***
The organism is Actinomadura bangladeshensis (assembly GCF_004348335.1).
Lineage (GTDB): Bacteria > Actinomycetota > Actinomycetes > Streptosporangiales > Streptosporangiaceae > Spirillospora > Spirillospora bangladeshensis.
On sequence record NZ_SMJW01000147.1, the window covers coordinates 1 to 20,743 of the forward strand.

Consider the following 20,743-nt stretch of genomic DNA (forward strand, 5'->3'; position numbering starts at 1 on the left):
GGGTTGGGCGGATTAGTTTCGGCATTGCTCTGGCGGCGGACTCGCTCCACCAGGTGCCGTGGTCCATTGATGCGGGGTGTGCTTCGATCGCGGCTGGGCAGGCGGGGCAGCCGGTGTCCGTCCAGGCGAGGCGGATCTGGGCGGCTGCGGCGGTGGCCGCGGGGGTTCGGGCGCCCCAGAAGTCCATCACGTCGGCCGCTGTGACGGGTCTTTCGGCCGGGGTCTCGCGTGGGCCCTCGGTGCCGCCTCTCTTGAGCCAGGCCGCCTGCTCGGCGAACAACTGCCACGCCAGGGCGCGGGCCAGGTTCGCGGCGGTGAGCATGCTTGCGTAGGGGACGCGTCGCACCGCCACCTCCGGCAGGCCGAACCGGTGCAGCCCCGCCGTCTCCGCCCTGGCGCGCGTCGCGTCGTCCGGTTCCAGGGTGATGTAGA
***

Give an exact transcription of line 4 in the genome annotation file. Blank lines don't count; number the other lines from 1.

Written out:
Consider the following 20,743-nt stretch of genomic DNA (forward strand, 5'->3'; position numbering starts at 1 on the left):